Reed Bontecou’s Portraits of Wounded Soldiers (1865)

These photographs of injured American Civil War soldiers were created by Reed B. Bontecou, a New York surgeon who played a key role in documenting the very many casualties of the Civil War battlefields. Such photographs were used to verify the severity of the soldiers’ injuries, and helped to determine the level of post-war pension payments. The images chosen here all depict injuries caused by bullet wounds, and each include an evocative red arrow drawn on by Bontecou tracing the trajectory of the offending projectile. Serving as a surgeon during the war and later as the chief of Harewood Hospital (where these pictured soldiers were treated), Bontecou later developed Bontecou’s Soldier’s Packet for First Wound Dressing, a type of first aid package with antiseptic bandages which the soldiers could carry with them and use to treat their immediate injuries.

In 2011, many of Bountecou’s photographs were compiled into a book published by the Burns Archive: Shooting Soldiers: Civil War Medical Photography By Reed B. Bontecou.

From: U.S. National Library of Medicine
Underlying Work: PD Worldwide | Digital Copy: No Additional Rights
Download: Right click on image or see source for higher res versions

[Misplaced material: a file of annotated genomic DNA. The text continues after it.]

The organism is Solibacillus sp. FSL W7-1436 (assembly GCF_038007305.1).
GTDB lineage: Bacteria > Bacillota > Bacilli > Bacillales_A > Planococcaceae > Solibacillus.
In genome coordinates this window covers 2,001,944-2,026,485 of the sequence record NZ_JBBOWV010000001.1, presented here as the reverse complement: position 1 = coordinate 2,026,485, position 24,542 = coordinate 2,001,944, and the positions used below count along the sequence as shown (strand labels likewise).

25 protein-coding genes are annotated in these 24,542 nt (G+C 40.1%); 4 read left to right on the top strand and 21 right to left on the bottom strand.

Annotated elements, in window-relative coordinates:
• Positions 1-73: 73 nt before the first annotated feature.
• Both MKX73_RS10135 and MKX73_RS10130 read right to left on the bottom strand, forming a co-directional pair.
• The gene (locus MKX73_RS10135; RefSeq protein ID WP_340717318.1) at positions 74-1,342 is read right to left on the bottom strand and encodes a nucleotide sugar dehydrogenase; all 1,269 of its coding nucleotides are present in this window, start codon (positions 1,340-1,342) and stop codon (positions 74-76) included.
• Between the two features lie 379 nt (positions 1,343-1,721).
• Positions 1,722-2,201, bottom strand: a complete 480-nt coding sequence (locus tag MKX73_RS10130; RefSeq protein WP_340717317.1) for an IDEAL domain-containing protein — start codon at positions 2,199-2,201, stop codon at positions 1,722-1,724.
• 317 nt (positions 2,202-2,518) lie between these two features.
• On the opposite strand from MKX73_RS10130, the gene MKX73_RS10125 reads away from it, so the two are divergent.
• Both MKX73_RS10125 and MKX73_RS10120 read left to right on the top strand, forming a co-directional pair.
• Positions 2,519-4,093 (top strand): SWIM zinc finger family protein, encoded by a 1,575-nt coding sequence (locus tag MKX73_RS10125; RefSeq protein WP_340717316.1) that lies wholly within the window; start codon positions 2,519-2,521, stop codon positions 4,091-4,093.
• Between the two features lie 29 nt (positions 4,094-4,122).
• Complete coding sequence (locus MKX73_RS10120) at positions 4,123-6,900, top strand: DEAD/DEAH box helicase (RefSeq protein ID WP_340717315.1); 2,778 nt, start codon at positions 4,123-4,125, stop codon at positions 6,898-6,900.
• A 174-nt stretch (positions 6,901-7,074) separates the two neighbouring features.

Ludwig Kohn, a 26-year-old private wounded at the battle of Gettysburg in July 1863. The photograph is taken two years later when Kohn was admitted to Harewood General Hospital in 1865 after suffering so much pain from the rib-fracturing gunshot wound that he could not lie down to sleep instead having to sit upright — Source.

Peter Strien, a 21-year-old private, wounded March 25th, 1865, at the battle of Fort Steadman — Source.

John H Bowers, a 19-year-old corporal, wounded on March 25th, 1865, at the battle of Petersburgh — Source.

William A Donan , a 26-year-old sergeant, wounded on June 3rd, 1864, at the battle of Coal Harbor — Source.

James H stokes, a 20-year-old private, wounded on March 29th, 1865, at Gravelly Run, Virginia — Source.





  • shay simmons

    These wounds were, most probably, from low-velocity rifled muskets firing Minnie balls, .52 caliber. I’m surprised they aren’t worse.

  • L p

    That final image is a fine example of why amputation was often the best choice–even if they survived the wound. Without modern medications and procedures shattered bone would continue to fester and ulcerate, and cause severe pain. Note how thin this the poor man is–probably the result of living with constant severe pain (as well as the debilitating effects of constant infection).